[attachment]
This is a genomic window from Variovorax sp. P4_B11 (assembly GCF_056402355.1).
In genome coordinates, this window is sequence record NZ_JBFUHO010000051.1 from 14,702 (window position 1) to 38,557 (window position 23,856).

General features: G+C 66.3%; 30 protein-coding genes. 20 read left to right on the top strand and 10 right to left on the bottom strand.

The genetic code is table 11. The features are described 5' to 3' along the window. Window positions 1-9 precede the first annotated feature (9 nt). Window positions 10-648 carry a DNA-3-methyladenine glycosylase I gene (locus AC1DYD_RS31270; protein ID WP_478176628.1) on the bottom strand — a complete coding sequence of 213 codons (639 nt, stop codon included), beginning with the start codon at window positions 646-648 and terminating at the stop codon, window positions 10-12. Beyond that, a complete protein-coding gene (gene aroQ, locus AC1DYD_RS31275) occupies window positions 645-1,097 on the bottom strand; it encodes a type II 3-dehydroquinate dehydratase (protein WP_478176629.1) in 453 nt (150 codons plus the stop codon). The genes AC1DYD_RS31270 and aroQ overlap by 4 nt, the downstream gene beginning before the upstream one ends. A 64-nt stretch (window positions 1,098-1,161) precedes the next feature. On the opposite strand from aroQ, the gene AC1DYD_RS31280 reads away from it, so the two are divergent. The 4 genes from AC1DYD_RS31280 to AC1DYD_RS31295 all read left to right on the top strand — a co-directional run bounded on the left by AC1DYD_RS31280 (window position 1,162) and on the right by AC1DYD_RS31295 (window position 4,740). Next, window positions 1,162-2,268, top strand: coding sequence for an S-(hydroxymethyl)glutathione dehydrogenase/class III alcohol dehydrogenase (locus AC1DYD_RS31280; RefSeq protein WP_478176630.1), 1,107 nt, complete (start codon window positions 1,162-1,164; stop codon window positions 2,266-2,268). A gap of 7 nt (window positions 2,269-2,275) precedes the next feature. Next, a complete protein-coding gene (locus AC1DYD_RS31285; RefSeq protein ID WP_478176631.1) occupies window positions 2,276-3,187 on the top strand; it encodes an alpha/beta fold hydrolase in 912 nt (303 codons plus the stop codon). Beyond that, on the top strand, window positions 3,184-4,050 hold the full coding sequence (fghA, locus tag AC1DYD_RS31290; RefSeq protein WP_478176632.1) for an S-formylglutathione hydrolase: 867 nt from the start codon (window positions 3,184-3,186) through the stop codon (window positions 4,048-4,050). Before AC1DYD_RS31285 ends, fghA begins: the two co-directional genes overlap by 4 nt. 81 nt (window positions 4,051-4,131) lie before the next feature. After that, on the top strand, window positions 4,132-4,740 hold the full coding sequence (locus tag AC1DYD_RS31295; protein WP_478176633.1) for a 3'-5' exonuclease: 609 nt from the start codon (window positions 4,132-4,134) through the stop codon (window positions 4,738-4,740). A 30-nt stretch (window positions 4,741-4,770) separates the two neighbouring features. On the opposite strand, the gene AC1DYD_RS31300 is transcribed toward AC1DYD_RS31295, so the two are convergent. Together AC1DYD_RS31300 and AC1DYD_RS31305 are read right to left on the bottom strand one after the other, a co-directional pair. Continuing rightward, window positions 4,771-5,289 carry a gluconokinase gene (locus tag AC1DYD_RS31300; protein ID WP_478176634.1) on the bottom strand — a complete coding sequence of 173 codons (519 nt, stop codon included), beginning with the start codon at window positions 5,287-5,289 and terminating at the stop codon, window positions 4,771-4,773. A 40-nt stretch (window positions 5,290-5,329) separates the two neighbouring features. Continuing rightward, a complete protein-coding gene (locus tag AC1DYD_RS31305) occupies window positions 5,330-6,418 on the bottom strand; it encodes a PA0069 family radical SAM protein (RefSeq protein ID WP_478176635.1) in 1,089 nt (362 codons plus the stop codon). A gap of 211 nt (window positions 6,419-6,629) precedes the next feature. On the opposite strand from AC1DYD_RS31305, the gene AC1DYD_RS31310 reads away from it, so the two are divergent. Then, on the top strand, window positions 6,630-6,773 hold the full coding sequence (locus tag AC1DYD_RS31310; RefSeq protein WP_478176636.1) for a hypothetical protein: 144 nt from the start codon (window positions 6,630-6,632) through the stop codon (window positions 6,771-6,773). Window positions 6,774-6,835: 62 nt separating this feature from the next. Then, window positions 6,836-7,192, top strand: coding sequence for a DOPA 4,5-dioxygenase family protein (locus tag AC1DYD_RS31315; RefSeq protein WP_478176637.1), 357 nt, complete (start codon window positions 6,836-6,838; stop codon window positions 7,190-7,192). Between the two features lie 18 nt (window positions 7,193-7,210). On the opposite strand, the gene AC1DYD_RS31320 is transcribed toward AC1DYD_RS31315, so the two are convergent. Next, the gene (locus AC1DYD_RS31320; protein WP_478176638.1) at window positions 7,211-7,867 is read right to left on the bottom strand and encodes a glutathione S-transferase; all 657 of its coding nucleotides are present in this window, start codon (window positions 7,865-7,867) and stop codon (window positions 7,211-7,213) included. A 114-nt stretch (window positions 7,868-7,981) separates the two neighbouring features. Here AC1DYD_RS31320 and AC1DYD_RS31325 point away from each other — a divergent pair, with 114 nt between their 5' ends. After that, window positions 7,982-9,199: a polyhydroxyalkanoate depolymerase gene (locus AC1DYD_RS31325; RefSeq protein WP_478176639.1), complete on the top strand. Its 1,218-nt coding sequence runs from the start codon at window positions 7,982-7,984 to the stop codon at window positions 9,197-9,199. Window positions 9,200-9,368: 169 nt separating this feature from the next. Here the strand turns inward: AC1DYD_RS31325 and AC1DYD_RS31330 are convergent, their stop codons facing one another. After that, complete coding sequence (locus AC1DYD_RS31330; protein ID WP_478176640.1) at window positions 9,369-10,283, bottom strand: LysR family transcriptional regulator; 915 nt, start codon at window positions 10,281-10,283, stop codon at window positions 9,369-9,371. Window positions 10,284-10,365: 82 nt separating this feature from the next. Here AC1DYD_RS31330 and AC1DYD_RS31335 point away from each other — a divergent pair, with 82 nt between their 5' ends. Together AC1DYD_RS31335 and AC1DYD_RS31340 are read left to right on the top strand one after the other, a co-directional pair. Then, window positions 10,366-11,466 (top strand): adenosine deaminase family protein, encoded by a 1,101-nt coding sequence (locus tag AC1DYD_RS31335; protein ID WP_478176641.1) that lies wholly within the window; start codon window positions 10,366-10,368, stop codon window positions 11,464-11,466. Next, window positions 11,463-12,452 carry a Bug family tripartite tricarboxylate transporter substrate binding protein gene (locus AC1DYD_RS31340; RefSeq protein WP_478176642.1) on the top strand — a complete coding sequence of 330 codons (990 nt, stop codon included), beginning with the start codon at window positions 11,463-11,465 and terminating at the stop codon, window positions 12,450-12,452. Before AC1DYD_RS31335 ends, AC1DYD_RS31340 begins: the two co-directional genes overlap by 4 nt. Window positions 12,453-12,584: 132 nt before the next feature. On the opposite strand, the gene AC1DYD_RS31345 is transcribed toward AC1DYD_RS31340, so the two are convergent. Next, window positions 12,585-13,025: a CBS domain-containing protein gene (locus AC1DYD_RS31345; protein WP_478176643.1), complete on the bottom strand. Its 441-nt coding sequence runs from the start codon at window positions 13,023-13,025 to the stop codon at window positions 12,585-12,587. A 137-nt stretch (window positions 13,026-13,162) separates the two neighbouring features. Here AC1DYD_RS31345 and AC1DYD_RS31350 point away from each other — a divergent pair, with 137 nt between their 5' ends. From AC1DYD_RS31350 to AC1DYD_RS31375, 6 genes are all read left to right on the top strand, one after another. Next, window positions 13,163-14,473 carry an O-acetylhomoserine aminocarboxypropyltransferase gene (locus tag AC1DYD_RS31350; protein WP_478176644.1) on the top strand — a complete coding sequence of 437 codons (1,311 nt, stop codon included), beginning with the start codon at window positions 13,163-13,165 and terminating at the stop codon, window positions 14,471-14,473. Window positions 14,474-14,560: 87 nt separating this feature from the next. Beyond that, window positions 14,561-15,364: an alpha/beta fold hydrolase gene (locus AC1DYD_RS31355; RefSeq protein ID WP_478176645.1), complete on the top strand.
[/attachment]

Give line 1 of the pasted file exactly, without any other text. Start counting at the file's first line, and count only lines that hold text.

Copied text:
This is a genomic window from Variovorax sp. P4_B11 (assembly GCF_056402355.1).